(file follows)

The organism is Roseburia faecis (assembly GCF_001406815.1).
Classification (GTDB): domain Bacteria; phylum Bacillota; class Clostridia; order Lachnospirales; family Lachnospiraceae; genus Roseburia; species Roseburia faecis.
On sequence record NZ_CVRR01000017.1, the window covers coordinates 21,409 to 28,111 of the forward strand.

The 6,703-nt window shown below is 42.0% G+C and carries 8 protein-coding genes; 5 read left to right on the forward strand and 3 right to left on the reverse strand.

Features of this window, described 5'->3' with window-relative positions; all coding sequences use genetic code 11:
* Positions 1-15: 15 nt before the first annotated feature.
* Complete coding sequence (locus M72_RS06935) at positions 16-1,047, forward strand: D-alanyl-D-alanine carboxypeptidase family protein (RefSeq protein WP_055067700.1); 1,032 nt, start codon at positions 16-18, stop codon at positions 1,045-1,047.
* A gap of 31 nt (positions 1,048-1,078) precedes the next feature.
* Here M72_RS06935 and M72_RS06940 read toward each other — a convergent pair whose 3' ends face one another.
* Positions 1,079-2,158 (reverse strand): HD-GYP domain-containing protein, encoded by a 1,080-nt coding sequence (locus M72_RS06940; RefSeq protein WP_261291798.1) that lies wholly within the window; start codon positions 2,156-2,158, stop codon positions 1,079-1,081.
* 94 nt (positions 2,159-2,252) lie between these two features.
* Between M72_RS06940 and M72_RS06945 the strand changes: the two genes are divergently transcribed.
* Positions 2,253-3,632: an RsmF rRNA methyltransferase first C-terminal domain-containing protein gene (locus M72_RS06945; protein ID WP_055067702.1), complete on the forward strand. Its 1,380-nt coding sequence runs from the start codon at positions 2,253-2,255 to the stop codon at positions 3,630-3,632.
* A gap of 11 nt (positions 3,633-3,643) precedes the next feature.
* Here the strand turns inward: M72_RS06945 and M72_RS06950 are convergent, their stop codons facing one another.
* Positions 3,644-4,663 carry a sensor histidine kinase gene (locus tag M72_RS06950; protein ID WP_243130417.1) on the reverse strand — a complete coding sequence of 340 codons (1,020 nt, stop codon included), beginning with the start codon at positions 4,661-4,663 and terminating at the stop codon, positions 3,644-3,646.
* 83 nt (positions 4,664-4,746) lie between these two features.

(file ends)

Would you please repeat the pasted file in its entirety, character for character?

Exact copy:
The organism is Roseburia faecis (assembly GCF_001406815.1).
Classification (GTDB): domain Bacteria; phylum Bacillota; class Clostridia; order Lachnospirales; family Lachnospiraceae; genus Roseburia; species Roseburia faecis.
On sequence record NZ_CVRR01000017.1, the window covers coordinates 21,409 to 28,111 of the forward strand.

The 6,703-nt window shown below is 42.0% G+C and carries 8 protein-coding genes; 5 read left to right on the forward strand and 3 right to left on the reverse strand.

Features of this window, described 5'->3' with window-relative positions; all coding sequences use genetic code 11:
* Positions 1-15: 15 nt before the first annotated feature.
* Complete coding sequence (locus M72_RS06935) at positions 16-1,047, forward strand: D-alanyl-D-alanine carboxypeptidase family protein (RefSeq protein WP_055067700.1); 1,032 nt, start codon at positions 16-18, stop codon at positions 1,045-1,047.
* A gap of 31 nt (positions 1,048-1,078) precedes the next feature.
* Here M72_RS06935 and M72_RS06940 read toward each other — a convergent pair whose 3' ends face one another.
* Positions 1,079-2,158 (reverse strand): HD-GYP domain-containing protein, encoded by a 1,080-nt coding sequence (locus M72_RS06940; RefSeq protein WP_261291798.1) that lies wholly within the window; start codon positions 2,156-2,158, stop codon positions 1,079-1,081.
* 94 nt (positions 2,159-2,252) lie between these two features.
* Between M72_RS06940 and M72_RS06945 the strand changes: the two genes are divergently transcribed.
* Positions 2,253-3,632: an RsmF rRNA methyltransferase first C-terminal domain-containing protein gene (locus M72_RS06945; protein ID WP_055067702.1), complete on the forward strand. Its 1,380-nt coding sequence runs from the start codon at positions 2,253-2,255 to the stop codon at positions 3,630-3,632.
* A gap of 11 nt (positions 3,633-3,643) precedes the next feature.
* Here the strand turns inward: M72_RS06945 and M72_RS06950 are convergent, their stop codons facing one another.
* Positions 3,644-4,663 carry a sensor histidine kinase gene (locus tag M72_RS06950; protein ID WP_243130417.1) on the reverse strand — a complete coding sequence of 340 codons (1,020 nt, stop codon included), beginning with the start codon at positions 4,661-4,663 and terminating at the stop codon, positions 3,644-3,646.
* 83 nt (positions 4,664-4,746) lie between these two features.